Monday, 7 January 2013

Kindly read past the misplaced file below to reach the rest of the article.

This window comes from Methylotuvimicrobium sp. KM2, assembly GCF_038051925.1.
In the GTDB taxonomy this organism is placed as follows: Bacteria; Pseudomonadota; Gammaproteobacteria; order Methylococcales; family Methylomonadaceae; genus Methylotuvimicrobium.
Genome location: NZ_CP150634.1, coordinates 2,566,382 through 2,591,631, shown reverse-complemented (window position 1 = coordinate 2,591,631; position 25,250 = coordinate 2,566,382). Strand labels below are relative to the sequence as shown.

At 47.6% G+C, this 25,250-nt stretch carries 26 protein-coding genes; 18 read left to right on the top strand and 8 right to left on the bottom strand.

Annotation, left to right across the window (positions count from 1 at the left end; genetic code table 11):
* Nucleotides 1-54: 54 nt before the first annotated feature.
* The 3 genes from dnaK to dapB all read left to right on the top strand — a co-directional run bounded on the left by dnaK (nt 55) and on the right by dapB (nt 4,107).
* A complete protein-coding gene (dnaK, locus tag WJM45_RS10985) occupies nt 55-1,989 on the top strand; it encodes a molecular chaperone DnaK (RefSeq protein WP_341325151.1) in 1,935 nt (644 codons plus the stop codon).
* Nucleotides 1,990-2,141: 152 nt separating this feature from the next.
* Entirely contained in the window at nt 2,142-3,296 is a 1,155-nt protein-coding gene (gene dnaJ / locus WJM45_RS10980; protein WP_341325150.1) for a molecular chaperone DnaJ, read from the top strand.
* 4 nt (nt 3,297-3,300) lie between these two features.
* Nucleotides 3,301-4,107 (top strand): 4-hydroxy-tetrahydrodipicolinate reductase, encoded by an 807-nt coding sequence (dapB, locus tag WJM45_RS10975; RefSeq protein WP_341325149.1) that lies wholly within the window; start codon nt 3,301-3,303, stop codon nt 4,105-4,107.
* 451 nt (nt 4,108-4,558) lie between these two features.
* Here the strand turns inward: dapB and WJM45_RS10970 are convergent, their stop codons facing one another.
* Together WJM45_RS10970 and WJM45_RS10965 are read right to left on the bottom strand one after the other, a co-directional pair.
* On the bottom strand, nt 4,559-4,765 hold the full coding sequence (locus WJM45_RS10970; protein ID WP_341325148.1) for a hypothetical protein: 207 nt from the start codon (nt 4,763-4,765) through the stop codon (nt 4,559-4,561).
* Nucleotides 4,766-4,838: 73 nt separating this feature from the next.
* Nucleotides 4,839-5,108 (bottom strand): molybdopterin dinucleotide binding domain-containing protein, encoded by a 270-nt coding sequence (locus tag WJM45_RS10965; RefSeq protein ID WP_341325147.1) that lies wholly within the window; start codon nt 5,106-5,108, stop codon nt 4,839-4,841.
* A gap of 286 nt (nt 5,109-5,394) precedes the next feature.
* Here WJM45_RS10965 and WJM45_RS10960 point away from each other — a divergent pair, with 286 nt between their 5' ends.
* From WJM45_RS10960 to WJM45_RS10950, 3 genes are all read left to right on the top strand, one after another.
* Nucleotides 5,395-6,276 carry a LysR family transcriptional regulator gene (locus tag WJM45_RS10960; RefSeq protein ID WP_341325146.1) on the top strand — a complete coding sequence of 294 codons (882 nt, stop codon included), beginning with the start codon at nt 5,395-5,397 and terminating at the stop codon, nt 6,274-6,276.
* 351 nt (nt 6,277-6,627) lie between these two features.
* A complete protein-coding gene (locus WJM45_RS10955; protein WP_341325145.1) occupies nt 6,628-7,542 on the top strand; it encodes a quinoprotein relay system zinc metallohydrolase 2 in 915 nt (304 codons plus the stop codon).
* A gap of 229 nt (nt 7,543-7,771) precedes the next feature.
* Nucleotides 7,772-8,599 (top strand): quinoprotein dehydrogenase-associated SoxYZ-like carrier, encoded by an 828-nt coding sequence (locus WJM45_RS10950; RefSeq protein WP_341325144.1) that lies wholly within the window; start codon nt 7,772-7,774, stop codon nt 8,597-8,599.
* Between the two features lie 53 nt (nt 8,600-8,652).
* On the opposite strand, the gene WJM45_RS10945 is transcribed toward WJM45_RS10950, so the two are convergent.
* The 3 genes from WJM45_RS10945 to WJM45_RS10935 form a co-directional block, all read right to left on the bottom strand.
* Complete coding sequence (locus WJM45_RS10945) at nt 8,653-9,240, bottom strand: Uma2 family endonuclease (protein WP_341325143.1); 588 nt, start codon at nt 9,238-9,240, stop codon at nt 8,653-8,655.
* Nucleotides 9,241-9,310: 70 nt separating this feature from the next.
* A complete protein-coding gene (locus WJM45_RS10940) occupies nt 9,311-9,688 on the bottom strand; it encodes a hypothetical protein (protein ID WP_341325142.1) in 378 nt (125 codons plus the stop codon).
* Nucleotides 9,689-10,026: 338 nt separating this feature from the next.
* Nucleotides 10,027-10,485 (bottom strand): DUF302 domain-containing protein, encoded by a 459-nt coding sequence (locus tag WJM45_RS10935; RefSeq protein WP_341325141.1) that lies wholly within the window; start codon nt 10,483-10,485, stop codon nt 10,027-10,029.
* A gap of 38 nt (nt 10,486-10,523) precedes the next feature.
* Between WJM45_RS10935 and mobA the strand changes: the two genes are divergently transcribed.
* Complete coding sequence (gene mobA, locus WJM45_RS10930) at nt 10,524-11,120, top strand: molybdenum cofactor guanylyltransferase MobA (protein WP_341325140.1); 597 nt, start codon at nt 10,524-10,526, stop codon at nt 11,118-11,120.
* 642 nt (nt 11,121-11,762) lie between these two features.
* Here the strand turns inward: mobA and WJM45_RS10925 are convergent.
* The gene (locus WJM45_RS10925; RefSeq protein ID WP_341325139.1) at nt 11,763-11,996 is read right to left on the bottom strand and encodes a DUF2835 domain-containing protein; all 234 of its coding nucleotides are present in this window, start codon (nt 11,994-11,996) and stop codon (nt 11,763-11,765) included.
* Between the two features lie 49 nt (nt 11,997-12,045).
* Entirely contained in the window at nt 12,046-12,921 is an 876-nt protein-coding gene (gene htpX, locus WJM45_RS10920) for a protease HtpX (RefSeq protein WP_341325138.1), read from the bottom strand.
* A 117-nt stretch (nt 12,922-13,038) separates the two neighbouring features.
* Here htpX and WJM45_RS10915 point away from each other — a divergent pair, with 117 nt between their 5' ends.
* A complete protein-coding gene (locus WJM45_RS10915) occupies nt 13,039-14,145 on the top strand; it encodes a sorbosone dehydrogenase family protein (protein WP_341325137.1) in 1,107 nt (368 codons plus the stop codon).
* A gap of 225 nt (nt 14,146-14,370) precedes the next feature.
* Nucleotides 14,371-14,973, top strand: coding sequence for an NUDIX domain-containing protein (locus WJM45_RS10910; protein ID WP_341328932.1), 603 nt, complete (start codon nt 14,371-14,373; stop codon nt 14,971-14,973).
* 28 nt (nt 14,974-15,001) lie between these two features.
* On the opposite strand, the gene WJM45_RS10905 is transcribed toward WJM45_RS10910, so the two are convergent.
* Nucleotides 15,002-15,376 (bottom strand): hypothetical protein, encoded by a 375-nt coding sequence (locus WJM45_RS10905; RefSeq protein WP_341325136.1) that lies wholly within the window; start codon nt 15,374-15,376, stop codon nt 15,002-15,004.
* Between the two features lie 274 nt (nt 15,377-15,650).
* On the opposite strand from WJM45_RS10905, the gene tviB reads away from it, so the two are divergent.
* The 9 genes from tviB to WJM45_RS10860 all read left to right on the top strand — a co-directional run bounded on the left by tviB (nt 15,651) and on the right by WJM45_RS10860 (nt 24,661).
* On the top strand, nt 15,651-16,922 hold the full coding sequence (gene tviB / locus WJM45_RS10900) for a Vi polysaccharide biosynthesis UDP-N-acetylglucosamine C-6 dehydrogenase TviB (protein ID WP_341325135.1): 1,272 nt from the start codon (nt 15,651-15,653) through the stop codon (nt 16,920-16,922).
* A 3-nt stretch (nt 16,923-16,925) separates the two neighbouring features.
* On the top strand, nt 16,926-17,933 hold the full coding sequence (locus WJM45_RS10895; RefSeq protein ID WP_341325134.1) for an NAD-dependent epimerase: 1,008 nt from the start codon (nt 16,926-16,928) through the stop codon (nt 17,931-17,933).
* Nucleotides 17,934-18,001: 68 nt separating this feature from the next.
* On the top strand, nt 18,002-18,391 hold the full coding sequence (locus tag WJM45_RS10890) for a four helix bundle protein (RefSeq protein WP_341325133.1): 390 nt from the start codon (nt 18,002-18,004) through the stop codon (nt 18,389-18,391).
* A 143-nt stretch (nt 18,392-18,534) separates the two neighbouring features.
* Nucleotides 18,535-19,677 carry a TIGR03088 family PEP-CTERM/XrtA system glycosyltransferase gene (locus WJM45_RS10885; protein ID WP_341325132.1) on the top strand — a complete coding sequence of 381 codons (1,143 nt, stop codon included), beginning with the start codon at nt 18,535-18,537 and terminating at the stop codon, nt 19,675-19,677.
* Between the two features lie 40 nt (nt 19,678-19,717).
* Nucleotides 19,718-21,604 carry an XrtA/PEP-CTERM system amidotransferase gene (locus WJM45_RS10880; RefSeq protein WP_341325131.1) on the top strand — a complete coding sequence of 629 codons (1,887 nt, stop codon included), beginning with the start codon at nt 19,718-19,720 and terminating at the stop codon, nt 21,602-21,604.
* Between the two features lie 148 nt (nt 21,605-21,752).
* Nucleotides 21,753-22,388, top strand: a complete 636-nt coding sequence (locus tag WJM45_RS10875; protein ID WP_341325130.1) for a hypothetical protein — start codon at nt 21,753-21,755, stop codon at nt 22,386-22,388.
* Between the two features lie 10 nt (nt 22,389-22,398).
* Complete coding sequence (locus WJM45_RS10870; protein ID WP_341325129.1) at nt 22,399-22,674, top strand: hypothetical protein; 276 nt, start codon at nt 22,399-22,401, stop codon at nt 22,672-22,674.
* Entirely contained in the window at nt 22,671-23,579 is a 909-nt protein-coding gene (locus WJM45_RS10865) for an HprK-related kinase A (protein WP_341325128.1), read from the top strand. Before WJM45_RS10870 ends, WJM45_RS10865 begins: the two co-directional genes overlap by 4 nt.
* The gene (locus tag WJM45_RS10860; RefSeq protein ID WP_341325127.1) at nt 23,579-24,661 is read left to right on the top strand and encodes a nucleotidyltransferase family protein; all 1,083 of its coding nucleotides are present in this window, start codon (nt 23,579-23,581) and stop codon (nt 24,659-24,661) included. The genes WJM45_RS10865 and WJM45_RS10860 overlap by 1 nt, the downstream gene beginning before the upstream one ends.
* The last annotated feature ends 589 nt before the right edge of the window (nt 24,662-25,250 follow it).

Rock 'n' Roll Archive - The Disc May 1964 1964 was the year when the term Beatlemania was coined. The Liverpool boys had their rivals though and heading the list were London's Rolling Stones. They've been called everything from great to outrageous. Now Disc tells you what the Rolling Stones are really like. The Stones were the main feature with a full page photograph on the cover and a double page feature inside. Keith; 'People think we’re wild and unruly. But it isn't true. I'm not a great raver by any means.' Mick; 'I hate petty people. I'm not over fond of being hungry either. Particularly when we're travelling and the only place to eat is a transport cafe' Bill; 'Thing I hate most about playing one-nighters is the fact that I don't get home till three or four in the morning. It's all grey dawn and cold and horrible and I'm tired. The playing is great it's the aftermath ad driving miles home.' Brian; 'A two tone Humber hawk is my favourite possession but the trouble is, I can't leave it outside the flat or theatre and in a way, it's an awful lot of trouble.' Charlie; 'I can't drive and don't particularly want to learn at the moment. I could change my mind in a couple of weeks though.' The Beatles were working on their very own TV Special with producer Jack Good. 'It has been a terrific thrill to work with them' Jack said while stating he is convinced the boys are the natural successors to the Crazy Gang. 'Take the Shakespearean sketch; the Beatles are acting a six minute sketch in full costume from A Midsummer’s Night Dream with Paul a Bottom, George as Moonshine, John as Thisbe and Ringo as the Lion. Thing is when they first saw the script they didn't like it. Thought it just wasn't funny. I had a hard job persuading them to do it. I was amazed at how quickly they picked it up and learnt their lines. At the start of the show they wear herald’s costumes to play a fanfare on the trumpets. They all had their costumes on and once they got hold of the trumpets it was riotous. All four of them started busking Cant Buy Me Love - it sounded like a street band down on the Shaftesbury Avenue!' Away from the stage Ringo was rumoured to be engaged to Dusty Springfield! This apparently was doing the rounds when Dusty arrived in the Hawaiian Islands where Dusty arrived for a few days holiday. The islands were buzzing with the news. If that left Ringo bemused, in America news was breaking that he was engaged to actress Ann-Margret! Disc wrote 'Ridiculous American publicity reaches new heights of absurdity with Hollywood claiming the song Anna on the Beatles' debut LP is dedicated to her! Top of the charts for this week were The Searchers with Don’t Throw Your Love Away. with the Bachelors on their tails at number two with I Believe. New releases included a Tommy Quickly record titled aptly, You Might As Well Forget Him. Interestingly from other music papers Disc included the top ten charts from other countries. Top in Spain was If I Had A Hammer by Trini Lopez, In Holland it was Vous Permettez Monsieur by Adamo and Norway's number one was La Meg Vaere Ung by Wenche Myhre. Gerry Marsden says he's been flying around that much, every time he sees a plane his elbow starts flapping! His brother Fred hates flying as Gerry reveals 'he just sits there very quietly when we're taking off and looks straight ahead. All the way until we land. Then he looks pleased - and surprised. The Letters page included a couple of interesting observations;' surely its time your readers realised what a 'gimmick' is? wrote R.F. Mattews, 84 Gofenton Drive, Oldbury Court, Fishponds, Bristol. ‘It seems obvious to me that a 'gimmick' is something used by artists to attract attention to their act and should be something easily removed by an artist on leaving the stage. Johnny Kidd and the Pirates with their pirate rig have a 'gimmick' but to say that the Rolling Stones' long hair is a gimmick is rubbish, since they don't remove their hair off stage!' C.Redmond, Northfield, Birmingham wrote; 'The great raving rocker Jerry Lee Lewis has shaken, bopped, and battered his way round England leaving a trail of lifeless pianos and breathless fans. Anyone who has seen his act must agree when I say it's now time for a welcome chart comeback.' Also happening this week.... This same week around the globe there was news of a £500 ransom demand for the return of the head of the Little Mermaid statue in Copenhagen made to Danish newspaper BT. The paper's response was 'we don't know if the ransom is genuine or nonsense but we have forwarded the letter to the Copenhagen Homicide Squad as you would have expected, but if you don't want to talk to the police you may call us by telephone.' The head was severed in April and the police believe the job of cutting the head off was done in stages over several days. The headless statue is now in the workshops of the Royal Danish bronze foundries where a new head is being made. The well known tourist attraction was made by sculptor Edvard Eriksen in 1912 and placed by the waterside of the Copenhagen harbour in 1913. Britain's obsession with the weather was illustrated with over 500,000 telephone calls between October and April from people wanting to know if it was going to piss down. Two men walked into the Turkish Baths in Jermyn Street, Piccadilly, London, snatched the spectacles off the desk attendant and then robbed his till of £76. On television this weekend was a 90 minute Big Beat Show on Midlands TV starring Cliff Richard and the Shadows, Dave Clark Five and many more. Sunday Night at the London Palladium boasted the Dallas Boys, Lena Horne and comedian Don Arrol. As well as the regular 15 minute Beat the Clock game which gave compere the idea for his later huge success with the Generation Game. Z Cars, The Flying Doctor and Armchair Theatre provided this weekend's drama. A brand new Volkswagen 1200, advertised 'this is the car that asks to be abused, only then you will appreciate its durability and longevity'. Yours for only £625. The Austin Mini would have set you back £493 while if a Triumph Herald 1200 was your fancy, this was on sale for £579.7s.1d. How they came to adding 7/1d is anybody's guess! After you've bought a brand new car you may have wanted to smarten yourself up with the latest 'you can't beat style' suit from Burton's Tailoring at the cost of £11.19s 6d. Greville Wynn the businessman arrested in Russia in 1963 admitted to the Gordon Hospital, Westminster suffering with 'a disturbed mental state'. He was said to be making good progress. 'What's On Around the local Clubs and Pubs.' Kettering Windmill Club has Reg on the organ. The Working Mens Club in Wellington Street had Otto on the organ with Albert the compere. Town Band advertised a Free and Easy Night with Baz, Ray & Dodie. Ye Dun Cow, Wellingborough had Sing with Madge at the piano while The Globe Inn over at Raunds had Florence on piano and Bert on drums.